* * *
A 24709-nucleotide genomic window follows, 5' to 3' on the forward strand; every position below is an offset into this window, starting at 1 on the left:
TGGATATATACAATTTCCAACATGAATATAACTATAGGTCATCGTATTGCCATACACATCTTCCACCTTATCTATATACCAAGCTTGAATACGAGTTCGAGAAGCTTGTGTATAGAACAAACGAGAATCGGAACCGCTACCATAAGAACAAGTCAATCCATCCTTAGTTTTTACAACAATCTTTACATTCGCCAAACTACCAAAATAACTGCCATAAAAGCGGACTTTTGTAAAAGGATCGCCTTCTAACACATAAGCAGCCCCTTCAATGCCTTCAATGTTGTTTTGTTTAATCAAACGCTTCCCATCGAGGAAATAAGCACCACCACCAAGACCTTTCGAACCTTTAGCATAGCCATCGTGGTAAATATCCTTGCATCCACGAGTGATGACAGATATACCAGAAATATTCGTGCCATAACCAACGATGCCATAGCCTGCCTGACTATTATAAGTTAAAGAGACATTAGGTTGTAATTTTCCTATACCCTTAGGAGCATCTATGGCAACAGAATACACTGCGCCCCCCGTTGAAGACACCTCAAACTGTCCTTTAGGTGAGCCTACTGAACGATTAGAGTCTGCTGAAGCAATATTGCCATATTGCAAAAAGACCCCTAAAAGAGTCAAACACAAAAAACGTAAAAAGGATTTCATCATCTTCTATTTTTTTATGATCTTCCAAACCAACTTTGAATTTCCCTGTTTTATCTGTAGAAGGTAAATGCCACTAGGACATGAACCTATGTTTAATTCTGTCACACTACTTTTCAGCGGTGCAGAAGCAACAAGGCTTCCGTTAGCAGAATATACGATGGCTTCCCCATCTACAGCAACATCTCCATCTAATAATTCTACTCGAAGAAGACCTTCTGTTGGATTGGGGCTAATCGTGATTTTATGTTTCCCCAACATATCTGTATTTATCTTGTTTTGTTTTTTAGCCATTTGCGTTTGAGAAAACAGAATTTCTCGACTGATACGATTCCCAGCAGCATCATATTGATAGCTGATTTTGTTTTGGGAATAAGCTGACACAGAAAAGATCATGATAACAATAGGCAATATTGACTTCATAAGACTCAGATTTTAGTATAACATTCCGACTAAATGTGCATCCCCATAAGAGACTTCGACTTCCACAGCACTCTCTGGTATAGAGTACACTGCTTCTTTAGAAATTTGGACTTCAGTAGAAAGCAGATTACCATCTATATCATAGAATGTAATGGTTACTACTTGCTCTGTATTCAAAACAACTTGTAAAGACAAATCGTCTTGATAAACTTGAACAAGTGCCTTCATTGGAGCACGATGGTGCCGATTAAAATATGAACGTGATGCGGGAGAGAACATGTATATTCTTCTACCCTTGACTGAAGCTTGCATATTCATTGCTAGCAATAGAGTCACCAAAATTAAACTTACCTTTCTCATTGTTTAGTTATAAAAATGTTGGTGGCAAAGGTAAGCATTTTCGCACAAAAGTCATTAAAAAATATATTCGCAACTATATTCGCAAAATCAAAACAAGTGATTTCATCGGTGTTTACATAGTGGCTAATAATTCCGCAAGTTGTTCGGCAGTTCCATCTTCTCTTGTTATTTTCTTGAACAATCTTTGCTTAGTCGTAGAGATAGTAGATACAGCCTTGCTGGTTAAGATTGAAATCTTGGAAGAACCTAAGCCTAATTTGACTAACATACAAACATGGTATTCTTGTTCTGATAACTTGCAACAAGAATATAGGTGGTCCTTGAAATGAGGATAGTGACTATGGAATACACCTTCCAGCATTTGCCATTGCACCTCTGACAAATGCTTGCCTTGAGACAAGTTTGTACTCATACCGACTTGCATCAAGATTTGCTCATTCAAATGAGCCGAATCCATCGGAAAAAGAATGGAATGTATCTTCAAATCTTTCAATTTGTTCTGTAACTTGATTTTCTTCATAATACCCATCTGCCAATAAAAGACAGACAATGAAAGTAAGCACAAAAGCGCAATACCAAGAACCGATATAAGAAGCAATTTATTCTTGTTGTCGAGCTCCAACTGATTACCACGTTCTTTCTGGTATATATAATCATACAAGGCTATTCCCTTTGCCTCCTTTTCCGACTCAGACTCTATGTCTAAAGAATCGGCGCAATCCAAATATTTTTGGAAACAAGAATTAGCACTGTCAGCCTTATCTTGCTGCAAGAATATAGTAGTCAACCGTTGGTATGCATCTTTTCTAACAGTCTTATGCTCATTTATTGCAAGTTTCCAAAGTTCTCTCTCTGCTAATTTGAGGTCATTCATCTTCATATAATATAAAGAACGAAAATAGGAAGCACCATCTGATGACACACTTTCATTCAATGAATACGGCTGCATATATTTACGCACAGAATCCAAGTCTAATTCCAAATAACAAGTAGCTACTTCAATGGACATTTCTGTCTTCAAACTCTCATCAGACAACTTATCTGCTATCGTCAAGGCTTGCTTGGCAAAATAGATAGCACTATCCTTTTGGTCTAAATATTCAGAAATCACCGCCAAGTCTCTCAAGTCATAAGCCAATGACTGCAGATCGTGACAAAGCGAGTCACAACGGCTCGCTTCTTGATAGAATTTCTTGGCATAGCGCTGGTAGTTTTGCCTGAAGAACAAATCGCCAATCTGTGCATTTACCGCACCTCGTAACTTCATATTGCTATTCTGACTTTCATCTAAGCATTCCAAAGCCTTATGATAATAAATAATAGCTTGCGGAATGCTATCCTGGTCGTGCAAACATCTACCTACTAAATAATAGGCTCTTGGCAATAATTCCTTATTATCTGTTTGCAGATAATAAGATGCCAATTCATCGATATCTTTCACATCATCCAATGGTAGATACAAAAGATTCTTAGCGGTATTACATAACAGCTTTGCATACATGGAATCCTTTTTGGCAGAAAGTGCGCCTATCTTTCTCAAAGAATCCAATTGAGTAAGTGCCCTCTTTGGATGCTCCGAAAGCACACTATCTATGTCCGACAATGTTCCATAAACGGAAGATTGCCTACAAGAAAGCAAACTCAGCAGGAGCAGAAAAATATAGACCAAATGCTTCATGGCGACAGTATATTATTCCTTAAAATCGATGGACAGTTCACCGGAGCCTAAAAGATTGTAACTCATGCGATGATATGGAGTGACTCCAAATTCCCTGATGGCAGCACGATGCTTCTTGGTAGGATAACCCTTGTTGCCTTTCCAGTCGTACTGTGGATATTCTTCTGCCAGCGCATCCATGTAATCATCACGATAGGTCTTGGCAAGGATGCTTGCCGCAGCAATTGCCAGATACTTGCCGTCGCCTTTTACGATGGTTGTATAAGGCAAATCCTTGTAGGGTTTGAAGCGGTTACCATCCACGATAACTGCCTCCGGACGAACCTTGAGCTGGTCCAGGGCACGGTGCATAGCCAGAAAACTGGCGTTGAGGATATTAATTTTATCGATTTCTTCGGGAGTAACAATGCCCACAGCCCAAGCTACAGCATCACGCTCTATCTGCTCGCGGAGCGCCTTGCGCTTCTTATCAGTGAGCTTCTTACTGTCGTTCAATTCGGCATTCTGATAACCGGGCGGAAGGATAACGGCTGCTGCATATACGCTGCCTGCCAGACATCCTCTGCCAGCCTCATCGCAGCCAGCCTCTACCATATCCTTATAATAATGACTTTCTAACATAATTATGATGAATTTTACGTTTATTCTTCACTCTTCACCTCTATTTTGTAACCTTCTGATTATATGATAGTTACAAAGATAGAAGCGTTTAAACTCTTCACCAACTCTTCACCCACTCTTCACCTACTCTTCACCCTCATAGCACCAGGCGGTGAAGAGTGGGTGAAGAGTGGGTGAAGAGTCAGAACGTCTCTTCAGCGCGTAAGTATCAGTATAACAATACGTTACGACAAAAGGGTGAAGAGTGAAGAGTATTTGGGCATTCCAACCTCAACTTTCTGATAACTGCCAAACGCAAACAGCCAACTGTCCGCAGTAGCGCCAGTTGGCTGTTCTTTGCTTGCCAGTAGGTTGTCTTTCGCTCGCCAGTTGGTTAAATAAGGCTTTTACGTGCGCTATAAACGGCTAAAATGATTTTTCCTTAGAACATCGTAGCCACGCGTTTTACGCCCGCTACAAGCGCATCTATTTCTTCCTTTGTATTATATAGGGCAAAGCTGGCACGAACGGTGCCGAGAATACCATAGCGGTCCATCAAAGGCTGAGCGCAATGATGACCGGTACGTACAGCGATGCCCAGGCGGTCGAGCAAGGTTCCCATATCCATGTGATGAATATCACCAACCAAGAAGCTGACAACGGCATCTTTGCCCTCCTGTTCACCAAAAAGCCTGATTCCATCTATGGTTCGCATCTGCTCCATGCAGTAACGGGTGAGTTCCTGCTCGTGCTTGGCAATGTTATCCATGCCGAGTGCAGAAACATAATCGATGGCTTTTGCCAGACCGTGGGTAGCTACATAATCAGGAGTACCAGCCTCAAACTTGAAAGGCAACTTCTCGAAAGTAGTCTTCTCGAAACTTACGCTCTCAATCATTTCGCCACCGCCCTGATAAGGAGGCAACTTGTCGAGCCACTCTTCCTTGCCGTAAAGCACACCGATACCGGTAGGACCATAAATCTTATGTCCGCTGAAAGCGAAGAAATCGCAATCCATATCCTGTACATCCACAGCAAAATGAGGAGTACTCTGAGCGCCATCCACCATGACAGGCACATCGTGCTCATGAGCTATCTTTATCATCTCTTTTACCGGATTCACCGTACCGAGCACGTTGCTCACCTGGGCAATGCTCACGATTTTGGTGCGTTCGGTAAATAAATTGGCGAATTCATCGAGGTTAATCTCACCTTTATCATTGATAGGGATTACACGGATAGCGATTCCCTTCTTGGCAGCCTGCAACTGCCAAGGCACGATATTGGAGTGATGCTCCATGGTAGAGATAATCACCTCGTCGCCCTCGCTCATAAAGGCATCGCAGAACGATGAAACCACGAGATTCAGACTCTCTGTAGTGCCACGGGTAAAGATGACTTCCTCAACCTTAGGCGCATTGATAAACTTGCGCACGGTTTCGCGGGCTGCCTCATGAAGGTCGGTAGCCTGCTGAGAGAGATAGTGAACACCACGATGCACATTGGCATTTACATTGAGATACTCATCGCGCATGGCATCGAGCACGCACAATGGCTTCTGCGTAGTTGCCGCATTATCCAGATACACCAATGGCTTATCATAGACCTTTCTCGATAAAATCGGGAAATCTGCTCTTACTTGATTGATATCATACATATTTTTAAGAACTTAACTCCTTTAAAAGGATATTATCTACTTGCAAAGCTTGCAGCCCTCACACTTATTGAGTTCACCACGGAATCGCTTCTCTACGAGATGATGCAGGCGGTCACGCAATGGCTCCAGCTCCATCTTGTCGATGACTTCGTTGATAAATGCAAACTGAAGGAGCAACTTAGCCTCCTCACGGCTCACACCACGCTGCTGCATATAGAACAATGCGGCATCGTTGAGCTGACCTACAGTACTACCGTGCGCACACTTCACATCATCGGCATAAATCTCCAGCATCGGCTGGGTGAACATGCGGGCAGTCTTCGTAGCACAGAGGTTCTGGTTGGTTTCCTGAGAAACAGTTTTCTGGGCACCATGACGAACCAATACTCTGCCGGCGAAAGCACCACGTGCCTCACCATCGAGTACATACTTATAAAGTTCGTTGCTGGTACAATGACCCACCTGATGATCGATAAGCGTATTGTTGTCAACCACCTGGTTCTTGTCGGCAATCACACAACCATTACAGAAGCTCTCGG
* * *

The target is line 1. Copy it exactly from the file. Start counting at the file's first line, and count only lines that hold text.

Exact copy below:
A 24709-nucleotide genomic window follows, 5' to 3' on the forward strand; every position below is an offset into this window, starting at 1 on the left: